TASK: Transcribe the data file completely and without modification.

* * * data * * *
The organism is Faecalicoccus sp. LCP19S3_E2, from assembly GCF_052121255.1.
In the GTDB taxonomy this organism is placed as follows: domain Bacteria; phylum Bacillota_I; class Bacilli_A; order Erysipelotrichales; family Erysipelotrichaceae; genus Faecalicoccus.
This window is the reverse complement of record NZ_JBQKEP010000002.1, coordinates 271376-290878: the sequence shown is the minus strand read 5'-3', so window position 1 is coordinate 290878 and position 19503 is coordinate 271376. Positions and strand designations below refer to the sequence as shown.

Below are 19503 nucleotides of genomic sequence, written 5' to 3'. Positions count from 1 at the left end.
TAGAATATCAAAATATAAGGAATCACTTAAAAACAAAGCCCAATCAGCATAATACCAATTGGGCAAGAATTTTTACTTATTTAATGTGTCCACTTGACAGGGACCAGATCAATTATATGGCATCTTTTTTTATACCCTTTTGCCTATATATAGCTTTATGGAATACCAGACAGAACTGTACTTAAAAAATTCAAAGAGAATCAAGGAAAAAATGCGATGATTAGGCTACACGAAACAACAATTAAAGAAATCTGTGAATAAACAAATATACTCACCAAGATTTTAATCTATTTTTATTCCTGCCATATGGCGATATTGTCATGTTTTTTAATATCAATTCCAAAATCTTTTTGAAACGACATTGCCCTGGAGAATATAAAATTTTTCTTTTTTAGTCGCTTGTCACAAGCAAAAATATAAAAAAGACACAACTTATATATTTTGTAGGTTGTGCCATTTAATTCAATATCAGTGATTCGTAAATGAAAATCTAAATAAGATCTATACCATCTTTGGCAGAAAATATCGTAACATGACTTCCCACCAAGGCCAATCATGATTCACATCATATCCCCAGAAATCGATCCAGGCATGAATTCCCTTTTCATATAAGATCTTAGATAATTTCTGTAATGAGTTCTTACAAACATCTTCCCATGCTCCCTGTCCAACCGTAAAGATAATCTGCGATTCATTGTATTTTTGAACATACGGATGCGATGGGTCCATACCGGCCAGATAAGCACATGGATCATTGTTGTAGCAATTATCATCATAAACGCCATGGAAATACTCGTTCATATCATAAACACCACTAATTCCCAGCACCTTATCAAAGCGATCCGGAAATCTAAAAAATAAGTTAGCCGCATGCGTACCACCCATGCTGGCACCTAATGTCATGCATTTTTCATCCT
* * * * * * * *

The organism is Faecalicoccus sp. LCP19S3_E2, from assembly GCF_052121255.1.
In the GTDB taxonomy this organism is placed as follows: domain Bacteria; phylum Bacillota_I; class Bacilli_A; order Erysipelotrichales; family Erysipelotrichaceae; genus Faecalicoccus.
This window is the reverse complement of record NZ_JBQKEP010000002.1, coordinates 271376-290878: the sequence shown is the minus strand read 5'-3', so window position 1 is coordinate 290878 and position 19503 is coordinate 271376. Positions and strand designations below refer to the sequence as shown.

Below are 19503 nucleotides of genomic sequence, written 5' to 3'. Positions count from 1 at the left end.
TAGAATATCAAAATATAAGGAATCACTTAAAAACAAAGCCCAATCAGCATAATACCAATTGGGCAAGAATTTTTACTTATTTAATGTGTCCACTTGACAGGGACCAGATCAATTATATGGCATCTTTTTTTATACCCTTTTGCCTATATATAGCTTTATGGAATACCAGACAGAACTGTACTTAAAAAATTCAAAGAGAATCAAGGAAAAAATGCGATGATTAGGCTACACGAAACAACAATTAAAGAAATCTGTGAATAAACAAATATACTCACCAAGATTTTAATCTATTTTTATTCCTGCCATATGGCGATATTGTCATGTTTTTTAATATCAATTCCAAAATCTTTTTGAAACGACATTGCCCTGGAGAATATAAAATTTTTCTTTTTTAGTCGCTTGTCACAAGCAAAAATATAAAAAAGACACAACTTATATATTTTGTAGGTTGTGCCATTTAATTCAATATCAGTGATTCGTAAATGAAAATCTAAATAAGATCTATACCATCTTTGGCAGAAAATATCGTAACATGACTTCCCACCAAGGCCAATCATGATTCACATCATATCCCCAGAAATCGATCCAGGCATGAATTCCCTTTTCATATAAGATCTTAGATAATTTCTGTAATGAGTTCTTACAAACATCTTCCCATGCTCCCTGTCCAACCGTAAAGATAATCTGCGATTCATTGTATTTTTGAACATACGGATGCGATGGGTCCATACCGGCCAGATAAGCACATGGATCATTGTTGTAGCAATTATCATCATAAACGCCATGGAAATACTCGTTCATATCATAAACACCACTAATTCCCAGCACCTTATCAAAGCGATCCGGAAATCTAAAAAATAAGTTAGCCGCATGCGTACCACCCATGCTGGCACCTAATGTCATGCATTTTTCATCCT